When she was fifteen years old, Hanna had an abortion that she paid for with money she earned while working at McDonald's. After high school, she relocated from Portland to Olympia, Washington to attend The Evergreen State College in the late 1980s. During this time she began working as a stripper to pay her tuition. "If I couldn't read or write I wouldn't be in a band," Hanna recalled. "My parents didn't go to college. I felt lucky." Working with fellow Evergreen student and photographer Aaron Baush-Greene, she set up a photo exhibit featuring the pair's photography, which dealt, respectively, with sexism and AIDS. However, the school administrators took the photos down before they had the chance to be viewed, an act of censorship that prompted what Hanna refers to as her "first foray into activism": the creation of an independent feminist art gallery called Reko Muse with friends Heidi Arbogast and Tammy Rae Carland. The three women then formed a band called Amy Carter, which put on shows before the art exhibitions.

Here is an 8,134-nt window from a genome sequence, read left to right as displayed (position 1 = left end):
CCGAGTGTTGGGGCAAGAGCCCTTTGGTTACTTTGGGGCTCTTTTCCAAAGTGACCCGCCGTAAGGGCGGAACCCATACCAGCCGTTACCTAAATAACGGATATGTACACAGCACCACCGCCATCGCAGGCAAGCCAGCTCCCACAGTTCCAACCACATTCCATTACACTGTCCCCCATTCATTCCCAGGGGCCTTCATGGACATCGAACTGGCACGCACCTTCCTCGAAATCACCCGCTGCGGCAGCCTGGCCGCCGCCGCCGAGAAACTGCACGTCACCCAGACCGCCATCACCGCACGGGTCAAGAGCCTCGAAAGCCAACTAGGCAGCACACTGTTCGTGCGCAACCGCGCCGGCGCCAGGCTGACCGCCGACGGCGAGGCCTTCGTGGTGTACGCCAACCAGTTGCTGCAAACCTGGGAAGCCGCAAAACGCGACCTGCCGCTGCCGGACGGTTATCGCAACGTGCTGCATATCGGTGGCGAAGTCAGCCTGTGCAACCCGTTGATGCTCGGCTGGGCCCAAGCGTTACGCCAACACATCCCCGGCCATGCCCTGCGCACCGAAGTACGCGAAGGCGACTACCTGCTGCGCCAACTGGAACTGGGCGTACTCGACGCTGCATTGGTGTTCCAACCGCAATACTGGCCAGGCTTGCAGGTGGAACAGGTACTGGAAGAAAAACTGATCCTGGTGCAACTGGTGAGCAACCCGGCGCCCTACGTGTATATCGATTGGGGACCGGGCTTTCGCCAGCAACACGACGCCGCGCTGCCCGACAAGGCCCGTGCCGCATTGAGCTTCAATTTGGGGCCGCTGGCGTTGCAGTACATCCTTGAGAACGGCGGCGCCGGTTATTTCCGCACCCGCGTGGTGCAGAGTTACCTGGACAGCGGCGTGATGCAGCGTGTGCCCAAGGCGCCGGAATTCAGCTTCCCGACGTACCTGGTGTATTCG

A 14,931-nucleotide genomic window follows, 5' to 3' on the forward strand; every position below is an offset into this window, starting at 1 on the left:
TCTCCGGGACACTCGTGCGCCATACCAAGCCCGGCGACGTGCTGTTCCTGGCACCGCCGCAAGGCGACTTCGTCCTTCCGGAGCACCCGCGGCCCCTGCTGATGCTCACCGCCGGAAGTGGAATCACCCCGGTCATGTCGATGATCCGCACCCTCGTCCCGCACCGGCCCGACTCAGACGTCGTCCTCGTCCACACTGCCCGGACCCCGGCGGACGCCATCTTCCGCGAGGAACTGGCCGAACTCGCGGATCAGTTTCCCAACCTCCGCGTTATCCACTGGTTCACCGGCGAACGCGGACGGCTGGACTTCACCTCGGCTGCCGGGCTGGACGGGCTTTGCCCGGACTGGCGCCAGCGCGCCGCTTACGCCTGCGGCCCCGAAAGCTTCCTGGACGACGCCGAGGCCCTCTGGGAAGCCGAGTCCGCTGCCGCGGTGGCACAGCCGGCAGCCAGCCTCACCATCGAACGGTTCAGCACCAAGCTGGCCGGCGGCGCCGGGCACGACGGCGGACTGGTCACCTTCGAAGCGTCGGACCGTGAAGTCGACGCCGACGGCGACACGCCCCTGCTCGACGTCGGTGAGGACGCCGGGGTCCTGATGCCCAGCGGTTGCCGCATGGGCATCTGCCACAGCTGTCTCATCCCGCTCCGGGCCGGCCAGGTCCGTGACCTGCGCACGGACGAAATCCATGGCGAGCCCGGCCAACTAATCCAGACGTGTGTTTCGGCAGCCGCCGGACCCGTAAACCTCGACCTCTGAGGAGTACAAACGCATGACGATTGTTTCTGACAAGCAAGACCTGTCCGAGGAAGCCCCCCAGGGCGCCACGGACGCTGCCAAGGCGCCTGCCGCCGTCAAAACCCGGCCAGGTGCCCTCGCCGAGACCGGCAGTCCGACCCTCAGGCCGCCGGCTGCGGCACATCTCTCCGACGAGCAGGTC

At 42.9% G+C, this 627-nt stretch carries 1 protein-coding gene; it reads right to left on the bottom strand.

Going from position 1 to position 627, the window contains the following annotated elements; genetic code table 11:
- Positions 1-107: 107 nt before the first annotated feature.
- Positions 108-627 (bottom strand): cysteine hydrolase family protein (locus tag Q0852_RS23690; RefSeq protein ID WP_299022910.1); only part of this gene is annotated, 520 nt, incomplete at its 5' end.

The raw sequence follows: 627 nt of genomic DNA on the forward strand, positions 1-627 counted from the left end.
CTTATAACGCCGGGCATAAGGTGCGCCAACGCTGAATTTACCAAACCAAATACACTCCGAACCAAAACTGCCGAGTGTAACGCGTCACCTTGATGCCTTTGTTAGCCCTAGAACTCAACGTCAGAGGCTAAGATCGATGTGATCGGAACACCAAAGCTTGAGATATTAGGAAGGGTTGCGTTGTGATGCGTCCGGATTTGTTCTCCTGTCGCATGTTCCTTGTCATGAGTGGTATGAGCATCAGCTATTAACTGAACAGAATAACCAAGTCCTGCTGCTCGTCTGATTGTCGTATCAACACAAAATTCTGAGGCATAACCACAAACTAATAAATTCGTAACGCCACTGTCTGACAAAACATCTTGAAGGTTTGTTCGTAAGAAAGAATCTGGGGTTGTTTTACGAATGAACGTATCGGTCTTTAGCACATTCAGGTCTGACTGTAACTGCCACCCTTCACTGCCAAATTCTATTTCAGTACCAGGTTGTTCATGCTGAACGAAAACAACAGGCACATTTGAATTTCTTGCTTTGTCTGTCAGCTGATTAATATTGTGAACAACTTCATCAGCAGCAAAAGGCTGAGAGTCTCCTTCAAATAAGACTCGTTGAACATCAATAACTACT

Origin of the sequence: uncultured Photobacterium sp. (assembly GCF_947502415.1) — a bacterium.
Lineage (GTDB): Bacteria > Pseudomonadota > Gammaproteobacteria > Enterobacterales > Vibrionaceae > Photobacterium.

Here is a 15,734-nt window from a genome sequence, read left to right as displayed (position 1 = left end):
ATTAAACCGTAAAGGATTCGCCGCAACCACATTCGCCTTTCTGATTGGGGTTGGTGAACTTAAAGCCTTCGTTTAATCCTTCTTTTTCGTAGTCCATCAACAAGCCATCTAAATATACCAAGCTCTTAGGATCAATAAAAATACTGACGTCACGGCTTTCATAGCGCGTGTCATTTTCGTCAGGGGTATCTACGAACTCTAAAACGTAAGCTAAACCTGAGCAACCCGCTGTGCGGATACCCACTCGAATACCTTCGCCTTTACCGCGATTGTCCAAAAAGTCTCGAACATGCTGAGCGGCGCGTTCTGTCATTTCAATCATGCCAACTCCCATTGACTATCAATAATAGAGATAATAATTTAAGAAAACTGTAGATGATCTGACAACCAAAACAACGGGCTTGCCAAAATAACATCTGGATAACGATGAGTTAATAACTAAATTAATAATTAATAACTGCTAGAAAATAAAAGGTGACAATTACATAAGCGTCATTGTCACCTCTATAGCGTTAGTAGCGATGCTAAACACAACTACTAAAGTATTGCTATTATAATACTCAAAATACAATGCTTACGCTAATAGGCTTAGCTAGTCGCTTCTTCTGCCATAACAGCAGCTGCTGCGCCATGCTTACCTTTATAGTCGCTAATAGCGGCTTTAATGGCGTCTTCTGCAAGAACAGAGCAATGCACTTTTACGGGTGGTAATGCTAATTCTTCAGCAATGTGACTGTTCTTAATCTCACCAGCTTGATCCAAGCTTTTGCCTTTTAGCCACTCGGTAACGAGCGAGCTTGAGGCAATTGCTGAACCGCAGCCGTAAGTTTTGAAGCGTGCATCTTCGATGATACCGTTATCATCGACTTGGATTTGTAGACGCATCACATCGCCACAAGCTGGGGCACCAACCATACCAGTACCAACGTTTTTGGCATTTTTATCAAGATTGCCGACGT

Hanna also began doing spoken word performances that addressed sexism and violence against women, issues with which she became concerned after volunteering for SafePlace, a domestic violence organization over the next two years. Eventually she abandoned spoken word in favor of music, being inspired by one of her favorite writers, countercultural icon Kathy Acker. Hanna recalled,
Acker asked me why writing was important to me, and I said, 'Because I felt like I'd never been listened to and I had a lot to say,' and she said, 'Then why are you doing spoken word—no one goes to spoken word shows! You should get in a band.'
1989–99: Bikini Kill
Later, Hanna started another band called Viva Knievel that toured the United States for two months before disbanding. Upon returning to Olympia, Hanna began collaborating with fellow Evergreen student and punk zinester Tobi Vail after seeing a performance of the Go Team (a band made up of Vail, Billy Karren, and Calvin Johnson) and recognizing Vail as the mastermind behind the fanzine Jigsaw, which Hanna greatly admired and loved. Bikini Kill soon became part of the seminal Olympia, Washington music scene of the early 1990s, which was characterized by political awareness, a strong artistic do-it-yourself ethic, and an emphasis on local collaboration and support. It meshed feminist ideals with the realities of Hanna's daily life. It was meant to inspire more women to join the male-dominated Punk rock scene of the early 1990s.